A Sermon Development Model


A SERMON DEVELOPMENT MODEL
prepared by Robert J. Young

This model is designed to allow a student in a one-week class to experience a sermon development process similar to that required in ministry. This model assigns specific activities each day. These activities are designed to move toward the completion of the sermon at the end of the week.
Following is an explanation of in-class and written exercises. It is understood that some of the activities outlined may be completed in class, but that much of the required assignment will be completed by the student as a part of the homework for the class.

Monday
Each student will choose or be assigned a biblical topic or text. If the assignment is a topic, the student should choose a text or texts which will be used to address the topic.
The student should familiarize himself with the text, its context, and survey the materials (biblical and extra-biblical) available for research and development.

Tuesday
The student should complete preliminary exegesis and sermon construction (purpose, outline, form, etc.) The student should consider the issues, applications, and audience considerations.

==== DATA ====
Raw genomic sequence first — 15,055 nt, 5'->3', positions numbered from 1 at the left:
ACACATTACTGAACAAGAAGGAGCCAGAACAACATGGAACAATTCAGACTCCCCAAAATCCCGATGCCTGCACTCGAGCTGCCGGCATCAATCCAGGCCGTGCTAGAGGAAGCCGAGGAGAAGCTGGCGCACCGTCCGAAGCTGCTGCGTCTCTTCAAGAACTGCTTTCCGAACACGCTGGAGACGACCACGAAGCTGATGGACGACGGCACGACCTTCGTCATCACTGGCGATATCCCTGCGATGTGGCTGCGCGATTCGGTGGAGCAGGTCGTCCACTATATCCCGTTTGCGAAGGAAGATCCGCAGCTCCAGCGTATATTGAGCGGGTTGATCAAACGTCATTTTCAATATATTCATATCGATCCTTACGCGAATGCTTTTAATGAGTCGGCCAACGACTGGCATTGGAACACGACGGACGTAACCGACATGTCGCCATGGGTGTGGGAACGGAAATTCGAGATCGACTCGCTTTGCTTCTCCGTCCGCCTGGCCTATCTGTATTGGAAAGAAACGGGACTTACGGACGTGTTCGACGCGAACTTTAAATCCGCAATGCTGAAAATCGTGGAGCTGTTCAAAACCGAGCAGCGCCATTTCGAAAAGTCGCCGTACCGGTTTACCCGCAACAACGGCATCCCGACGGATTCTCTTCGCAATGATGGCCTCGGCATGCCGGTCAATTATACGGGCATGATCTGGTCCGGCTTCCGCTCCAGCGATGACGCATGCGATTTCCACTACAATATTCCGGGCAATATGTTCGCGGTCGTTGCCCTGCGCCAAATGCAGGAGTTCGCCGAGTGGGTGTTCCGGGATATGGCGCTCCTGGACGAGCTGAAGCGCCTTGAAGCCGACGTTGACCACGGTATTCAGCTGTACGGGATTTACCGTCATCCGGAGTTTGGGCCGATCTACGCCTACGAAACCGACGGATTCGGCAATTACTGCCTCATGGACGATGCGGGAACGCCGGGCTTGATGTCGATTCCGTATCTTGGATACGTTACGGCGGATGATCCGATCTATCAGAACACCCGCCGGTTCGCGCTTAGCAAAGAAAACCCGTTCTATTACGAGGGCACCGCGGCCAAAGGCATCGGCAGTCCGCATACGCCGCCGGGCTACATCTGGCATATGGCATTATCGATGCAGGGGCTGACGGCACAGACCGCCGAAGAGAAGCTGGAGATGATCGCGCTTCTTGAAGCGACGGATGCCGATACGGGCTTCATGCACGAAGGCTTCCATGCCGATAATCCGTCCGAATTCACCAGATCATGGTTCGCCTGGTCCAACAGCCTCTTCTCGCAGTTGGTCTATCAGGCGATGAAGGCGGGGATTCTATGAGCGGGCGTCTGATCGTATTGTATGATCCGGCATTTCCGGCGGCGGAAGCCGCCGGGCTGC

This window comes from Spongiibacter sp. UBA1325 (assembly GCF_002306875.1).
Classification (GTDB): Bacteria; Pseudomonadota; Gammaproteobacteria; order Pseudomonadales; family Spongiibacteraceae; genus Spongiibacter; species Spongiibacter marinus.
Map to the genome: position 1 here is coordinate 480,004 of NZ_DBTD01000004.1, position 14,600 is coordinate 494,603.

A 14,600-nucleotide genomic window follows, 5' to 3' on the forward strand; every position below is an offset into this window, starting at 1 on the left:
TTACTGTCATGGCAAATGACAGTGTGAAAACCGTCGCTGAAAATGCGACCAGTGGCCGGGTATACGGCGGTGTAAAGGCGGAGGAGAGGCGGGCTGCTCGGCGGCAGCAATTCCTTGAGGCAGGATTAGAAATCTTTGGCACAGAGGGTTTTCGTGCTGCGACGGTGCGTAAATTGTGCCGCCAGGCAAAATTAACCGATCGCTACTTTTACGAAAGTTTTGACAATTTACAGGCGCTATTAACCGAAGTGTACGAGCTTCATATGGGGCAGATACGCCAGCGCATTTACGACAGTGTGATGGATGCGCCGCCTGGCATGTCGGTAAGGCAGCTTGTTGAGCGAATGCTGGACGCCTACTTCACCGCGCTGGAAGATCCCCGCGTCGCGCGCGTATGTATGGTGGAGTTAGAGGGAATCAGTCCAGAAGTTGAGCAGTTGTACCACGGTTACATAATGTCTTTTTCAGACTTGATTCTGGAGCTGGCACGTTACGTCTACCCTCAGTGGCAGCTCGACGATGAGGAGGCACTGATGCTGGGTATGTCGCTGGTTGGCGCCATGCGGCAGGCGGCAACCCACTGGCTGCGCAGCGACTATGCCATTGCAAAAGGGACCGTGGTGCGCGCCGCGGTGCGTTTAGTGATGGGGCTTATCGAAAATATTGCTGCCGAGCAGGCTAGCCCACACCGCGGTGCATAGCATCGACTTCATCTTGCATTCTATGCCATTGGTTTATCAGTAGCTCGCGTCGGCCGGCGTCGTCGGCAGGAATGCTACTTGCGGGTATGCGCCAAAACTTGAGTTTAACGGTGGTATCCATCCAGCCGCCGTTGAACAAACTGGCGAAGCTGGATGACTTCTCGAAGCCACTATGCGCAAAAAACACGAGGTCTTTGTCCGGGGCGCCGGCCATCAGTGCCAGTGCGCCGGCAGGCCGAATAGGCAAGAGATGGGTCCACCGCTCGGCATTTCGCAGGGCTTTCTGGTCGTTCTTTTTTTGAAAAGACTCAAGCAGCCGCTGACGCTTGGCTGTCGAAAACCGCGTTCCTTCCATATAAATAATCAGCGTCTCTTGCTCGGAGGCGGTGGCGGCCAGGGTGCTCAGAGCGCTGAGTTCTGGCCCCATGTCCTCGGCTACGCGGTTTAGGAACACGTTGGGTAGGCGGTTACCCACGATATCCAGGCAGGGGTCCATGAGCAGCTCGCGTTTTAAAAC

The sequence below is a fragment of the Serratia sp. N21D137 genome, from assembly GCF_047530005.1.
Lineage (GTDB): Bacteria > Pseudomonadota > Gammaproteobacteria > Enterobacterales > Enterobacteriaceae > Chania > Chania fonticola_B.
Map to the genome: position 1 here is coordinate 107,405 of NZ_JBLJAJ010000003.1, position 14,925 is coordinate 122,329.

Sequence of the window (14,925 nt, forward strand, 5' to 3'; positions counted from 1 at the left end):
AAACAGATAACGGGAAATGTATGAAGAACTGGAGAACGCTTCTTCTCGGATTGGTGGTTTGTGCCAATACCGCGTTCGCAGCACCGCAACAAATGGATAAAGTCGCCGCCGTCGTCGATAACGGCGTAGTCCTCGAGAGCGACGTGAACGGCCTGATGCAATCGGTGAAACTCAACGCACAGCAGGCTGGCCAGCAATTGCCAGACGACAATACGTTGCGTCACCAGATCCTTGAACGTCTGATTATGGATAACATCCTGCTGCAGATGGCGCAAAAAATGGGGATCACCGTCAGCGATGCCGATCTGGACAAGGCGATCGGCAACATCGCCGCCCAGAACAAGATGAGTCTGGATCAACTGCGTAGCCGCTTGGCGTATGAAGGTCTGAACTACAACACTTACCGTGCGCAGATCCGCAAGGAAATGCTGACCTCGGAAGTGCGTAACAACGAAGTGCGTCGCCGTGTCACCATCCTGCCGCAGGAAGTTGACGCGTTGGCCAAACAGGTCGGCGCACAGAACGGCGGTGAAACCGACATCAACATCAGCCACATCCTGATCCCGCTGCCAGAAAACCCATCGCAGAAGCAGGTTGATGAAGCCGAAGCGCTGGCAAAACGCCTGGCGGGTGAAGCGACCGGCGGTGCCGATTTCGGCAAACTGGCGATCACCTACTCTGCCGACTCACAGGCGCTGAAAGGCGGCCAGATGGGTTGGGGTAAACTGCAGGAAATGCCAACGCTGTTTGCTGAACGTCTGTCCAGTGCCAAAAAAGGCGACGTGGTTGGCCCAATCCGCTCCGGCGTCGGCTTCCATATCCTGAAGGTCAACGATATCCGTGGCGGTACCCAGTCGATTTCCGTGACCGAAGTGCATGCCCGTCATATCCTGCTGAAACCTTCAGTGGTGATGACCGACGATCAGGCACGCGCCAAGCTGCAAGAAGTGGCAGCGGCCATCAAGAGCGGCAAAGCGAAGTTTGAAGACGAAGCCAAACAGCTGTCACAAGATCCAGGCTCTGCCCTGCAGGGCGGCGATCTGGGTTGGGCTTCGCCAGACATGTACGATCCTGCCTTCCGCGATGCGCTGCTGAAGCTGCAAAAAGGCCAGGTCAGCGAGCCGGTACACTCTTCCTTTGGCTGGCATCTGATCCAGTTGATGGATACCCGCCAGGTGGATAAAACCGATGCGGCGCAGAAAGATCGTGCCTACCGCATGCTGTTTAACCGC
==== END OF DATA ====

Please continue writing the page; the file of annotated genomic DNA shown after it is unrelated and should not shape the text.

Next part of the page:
Wednesday
The student should finish exegetical considerations, determine the shape of the message of text, and select sermon detail including basic outline and general content under each point of the outline.

Thursday-Friday
The student should finish sermon development. In the class model, only an outline of the sermon will be required for presentation in the Friday class session.

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The student is expected to follow the above schedule, make notes to document work, and be ready on Tuesday or Wednesday to report the current status of research and sermon development. Each student will present (orally) exegetical considerations, issues, and possible sermon strategies to the class on Thursday or Friday. No written document is required for the in- class presentation, but each student will be expected to lead the class in a discussion of the issues and possible sermon approaches growing out of his text.
The student is reminded that the absence of a written document does not free him from the obligation in the syllabus to present his exegetical work and possible sermon strategies in written form. This written document is 50% of the grade in the class. Exegetical considerations will likely run to at least 6-8 pages, depending upon the texts. A minimum of three one-page sermon strategies may be substituted for one well-developed sermon outline which includes at least a purpose statement, introduction (typescripted), subject sentence, parallel major and minor points, illustrations with purpose and type noted, and a conclusion.


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Last updated March 21, 2001.